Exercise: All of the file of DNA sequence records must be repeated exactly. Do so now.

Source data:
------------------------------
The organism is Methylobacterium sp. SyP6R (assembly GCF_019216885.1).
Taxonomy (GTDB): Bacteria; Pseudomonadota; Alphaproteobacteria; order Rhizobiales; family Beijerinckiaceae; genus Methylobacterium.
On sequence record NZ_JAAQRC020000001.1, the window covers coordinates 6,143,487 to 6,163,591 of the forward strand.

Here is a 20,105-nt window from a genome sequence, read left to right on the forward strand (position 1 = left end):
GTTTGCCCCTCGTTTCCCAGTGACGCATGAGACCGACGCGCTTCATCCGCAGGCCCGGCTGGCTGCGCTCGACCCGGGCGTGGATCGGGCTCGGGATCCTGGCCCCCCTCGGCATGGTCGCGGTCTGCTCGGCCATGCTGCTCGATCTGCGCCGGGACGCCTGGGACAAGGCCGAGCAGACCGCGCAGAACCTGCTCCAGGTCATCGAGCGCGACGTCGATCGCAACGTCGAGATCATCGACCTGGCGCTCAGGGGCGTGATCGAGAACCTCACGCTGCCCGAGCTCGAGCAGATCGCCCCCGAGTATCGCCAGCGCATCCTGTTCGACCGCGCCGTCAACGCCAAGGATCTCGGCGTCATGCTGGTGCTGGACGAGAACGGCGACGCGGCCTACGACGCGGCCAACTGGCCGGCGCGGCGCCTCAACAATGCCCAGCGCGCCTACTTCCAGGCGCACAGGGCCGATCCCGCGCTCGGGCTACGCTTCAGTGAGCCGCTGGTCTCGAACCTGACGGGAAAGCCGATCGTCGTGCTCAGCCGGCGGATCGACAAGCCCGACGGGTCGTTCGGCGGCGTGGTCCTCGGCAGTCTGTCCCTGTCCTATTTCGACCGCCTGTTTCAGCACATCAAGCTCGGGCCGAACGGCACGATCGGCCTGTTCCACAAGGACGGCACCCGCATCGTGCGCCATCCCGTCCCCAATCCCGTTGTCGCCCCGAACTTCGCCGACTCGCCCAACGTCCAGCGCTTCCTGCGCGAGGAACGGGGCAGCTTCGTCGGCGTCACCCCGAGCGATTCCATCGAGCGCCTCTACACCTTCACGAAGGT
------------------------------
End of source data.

The organism is Methylobacterium sp. SyP6R (assembly GCF_019216885.1).
Taxonomy (GTDB): Bacteria; Pseudomonadota; Alphaproteobacteria; order Rhizobiales; family Beijerinckiaceae; genus Methylobacterium.
On sequence record NZ_JAAQRC020000001.1, the window covers coordinates 6,143,487 to 6,163,591 of the forward strand.

Here is a 20,105-nt window from a genome sequence, read left to right on the forward strand (position 1 = left end):
GTTTGCCCCTCGTTTCCCAGTGACGCATGAGACCGACGCGCTTCATCCGCAGGCCCGGCTGGCTGCGCTCGACCCGGGCGTGGATCGGGCTCGGGATCCTGGCCCCCCTCGGCATGGTCGCGGTCTGCTCGGCCATGCTGCTCGATCTGCGCCGGGACGCCTGGGACAAGGCCGAGCAGACCGCGCAGAACCTGCTCCAGGTCATCGAGCGCGACGTCGATCGCAACGTCGAGATCATCGACCTGGCGCTCAGGGGCGTGATCGAGAACCTCACGCTGCCCGAGCTCGAGCAGATCGCCCCCGAGTATCGCCAGCGCATCCTGTTCGACCGCGCCGTCAACGCCAAGGATCTCGGCGTCATGCTGGTGCTGGACGAGAACGGCGACGCGGCCTACGACGCGGCCAACTGGCCGGCGCGGCGCCTCAACAATGCCCAGCGCGCCTACTTCCAGGCGCACAGGGCCGATCCCGCGCTCGGGCTACGCTTCAGTGAGCCGCTGGTCTCGAACCTGACGGGAAAGCCGATCGTCGTGCTCAGCCGGCGGATCGACAAGCCCGACGGGTCGTTCGGCGGCGTGGTCCTCGGCAGTCTGTCCCTGTCCTATTTCGACCGCCTGTTTCAGCACATCAAGCTCGGGCCGAACGGCACGATCGGCCTGTTCCACAAGGACGGCACCCGCATCGTGCGCCATCCCGTCCCCAATCCCGTTGTCGCCCCGAACTTCGCCGACTCGCCCAACGTCCAGCGCTTCCTGCGCGAGGAACGGGGCAGCTTCGTCGGCGTCACCCCGAGCGATTCCATCGAGCGCCTCTACACCTTCACGAAGGT